Shortwave Band Characteristics
International Shortwave Bands and Frequencies:
11 meters 25.67-26.10 MHz -Very little broadcasting activity in this band. Day reception tends to be poor, night reception nonexistent. This band could be used for daytime 'single hop' regional coverage, but very few broadcast transmitters and antennas function in this band. Not to be confused with the Citizen's Band 11-meter allocation, which in most countries runs from 26.965 MHz to 27.405 MHz. The 11 meter CB band as it is called, is used by unlicensed radio operators and the FCC has a difficult if not impossible time of "policing" the band, so you are warned that very foul language can and will be heard.....you could consider the CB band as the R and X rated radio band at times...!!!!!!
13 meters -21.45-21.50 MHz -Somewhat shaky day reception, very little night. Similar case to 11 metres, but long distance daytime broadcasting keeps this band humming in the Asia-Pacific region.
15 meters -18.90-19.02 MHz - Seldom used.
16 meters -17.48-17.90 MHz -Day reception good, night reception varies seasonally, with summer being the best.
19 meters -15.00-15.825 MHz -Day reception good, night reception variable, best during summer. Time stations such as WWV are clustered around 15 MHz. Listen on 15.000mhz.
22 meters -13.57-13.87 MHz - Similar to 19 meters; best in summer.
25 meters -11.50-12.05 MHz - Generally best during summer; said to be ideal during the period before and after sunset.
31 meters - 9250-9995 kHz - Good year-round night band; seasonal during the day, with best reception in winter. Time stations are clustered around 10 MHz. WWV can usually be heard well on 10.000Mhz. Set your clock accurately using WWV time signals! Just tune them in using the AM mode and listen.
41 meters - 7100-7350 kHz - Reception varies by region – reasonably good night and day reception, but few international broadcast transmitters in this band are targeted to North America. You'll also hear lots of U.S. Amateur Radio Operators, mostly LSB mode.
49 meters - 5900-6300 kHz - Good year-round night band; daytime reception is lacking.
60 meters - 4750-5100 kHz - Mostly used locally in tropical regions, though usable at night. Time stations are clustered around 5000 kHz.
75 meters - 3900-4050 kHz - Mostly used in Eastern Hemisphere, not widely received in the Americas except for the Amateur radio portion of the band. (3900 to 4000kHz). U.S Amateur Radio Frequencies, usually LSB single sideband mode, can be heard from 3.500Mhz thru 4.000Mhz. This is considered the 75/80 meter band. See the chart below.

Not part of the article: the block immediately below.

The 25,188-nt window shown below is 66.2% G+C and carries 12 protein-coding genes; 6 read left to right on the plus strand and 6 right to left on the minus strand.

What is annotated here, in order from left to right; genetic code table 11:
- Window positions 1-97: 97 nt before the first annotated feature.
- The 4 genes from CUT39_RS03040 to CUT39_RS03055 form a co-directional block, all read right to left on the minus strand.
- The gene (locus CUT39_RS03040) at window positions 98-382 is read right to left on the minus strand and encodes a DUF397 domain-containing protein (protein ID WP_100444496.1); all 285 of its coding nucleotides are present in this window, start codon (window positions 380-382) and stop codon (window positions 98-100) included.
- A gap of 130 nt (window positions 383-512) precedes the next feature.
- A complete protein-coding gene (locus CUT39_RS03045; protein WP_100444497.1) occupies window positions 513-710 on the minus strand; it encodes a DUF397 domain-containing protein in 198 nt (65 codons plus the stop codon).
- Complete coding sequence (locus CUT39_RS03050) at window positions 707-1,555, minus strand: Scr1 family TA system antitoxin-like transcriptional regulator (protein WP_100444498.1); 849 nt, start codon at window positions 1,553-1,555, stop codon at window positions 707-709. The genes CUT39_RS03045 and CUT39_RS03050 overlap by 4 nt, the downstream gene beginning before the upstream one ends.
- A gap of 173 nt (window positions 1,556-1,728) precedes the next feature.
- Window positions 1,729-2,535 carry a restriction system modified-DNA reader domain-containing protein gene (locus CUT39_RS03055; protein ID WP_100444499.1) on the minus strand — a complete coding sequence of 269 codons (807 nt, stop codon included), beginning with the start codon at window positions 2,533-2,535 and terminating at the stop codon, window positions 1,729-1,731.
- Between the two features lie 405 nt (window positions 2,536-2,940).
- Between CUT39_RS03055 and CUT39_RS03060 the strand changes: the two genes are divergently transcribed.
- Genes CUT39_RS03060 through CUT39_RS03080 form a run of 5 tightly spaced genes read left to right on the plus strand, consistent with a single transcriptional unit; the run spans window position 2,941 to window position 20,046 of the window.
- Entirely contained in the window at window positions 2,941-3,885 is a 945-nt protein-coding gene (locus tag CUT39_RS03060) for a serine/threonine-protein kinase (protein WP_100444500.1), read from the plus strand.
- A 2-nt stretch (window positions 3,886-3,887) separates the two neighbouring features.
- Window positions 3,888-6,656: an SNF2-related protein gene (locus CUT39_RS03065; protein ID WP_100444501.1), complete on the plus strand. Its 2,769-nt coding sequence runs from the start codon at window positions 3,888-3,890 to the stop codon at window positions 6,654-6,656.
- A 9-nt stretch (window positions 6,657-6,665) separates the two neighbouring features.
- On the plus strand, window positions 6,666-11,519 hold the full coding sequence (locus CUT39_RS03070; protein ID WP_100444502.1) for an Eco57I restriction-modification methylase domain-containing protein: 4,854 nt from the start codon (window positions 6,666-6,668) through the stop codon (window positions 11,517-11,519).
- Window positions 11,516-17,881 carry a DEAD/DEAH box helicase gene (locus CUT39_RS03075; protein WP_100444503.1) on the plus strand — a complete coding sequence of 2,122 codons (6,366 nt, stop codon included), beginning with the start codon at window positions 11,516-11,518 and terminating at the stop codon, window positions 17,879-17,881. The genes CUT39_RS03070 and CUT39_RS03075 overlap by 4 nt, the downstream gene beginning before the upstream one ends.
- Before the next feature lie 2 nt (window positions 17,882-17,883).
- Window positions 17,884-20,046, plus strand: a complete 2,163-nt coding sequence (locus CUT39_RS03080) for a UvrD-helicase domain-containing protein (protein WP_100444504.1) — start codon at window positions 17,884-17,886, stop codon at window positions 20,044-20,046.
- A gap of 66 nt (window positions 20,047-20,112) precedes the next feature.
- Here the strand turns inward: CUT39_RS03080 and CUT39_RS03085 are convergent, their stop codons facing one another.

90 meters -3200-3400 kHz -Mostly used locally in tropical regions, with limited long-distance reception at night.
120 meters - 2300-2495 kHz - Mostly used locally in tropical regions, with time stations clustered around 2500 kHz. Not technically a shortwave band; resides in the upper reaches of the medium wave band.
Tuning in between these bands above can be an adventure, with many government stations, pirate broadcasts, long range military aircraft, and commercial planes, ships and shore stations.
The Ham (Amateur Radio) bands.
Mixed between the shortwave bands above are many hf ham radio bands where you can hear ham radio operators from all over the world conversing back and forth. You can sometimes hear emergency communications going on from all parts of the world. During major disasters, ham radio operators are some of the first to get the needed communications out to the world when local power goes down.
The ham radio bands can be a very interesting source of shortwave listening at other times also.
A receiver that has the ssb modes, USB AND LSB is almost always required. Ham radio operators don't use the AM mode very often.
The Ham Radio HF bands in a nutshell:
(Helpful tuning hints)
Tune the 160 thru 40 meter bands in the lower side band mode (lsb) for voice.
Tune the 20 meter thru 10 meter bands in the upper side band (usb) mode for voice.
See below for 60 meter mode information.
The new 60 meter ham band:
Example 5368kHz = 5.368Mhz)
(Communications and good reception on the hf bands is highly dependent on the condition of the ionosphere, your antenna, your location, the time of day and the quality of your receiver)
NOTES: You can build your own shortwave antennas!.....click here for shortwave antenna plans!
Shortwave receptions tips! <<< More info here.
The best "tip" for good shortwave listening is to have a highly recommended shortwave receiver!
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Good radio listing fun can also be had using a "scanner" radio on the VHF and UHF public service bands. You can hear police, fire, rescue, ham radio, local weather, business, public utilities and so much more. Check out the highly recommended scanner radios by clicking the ad banner below!
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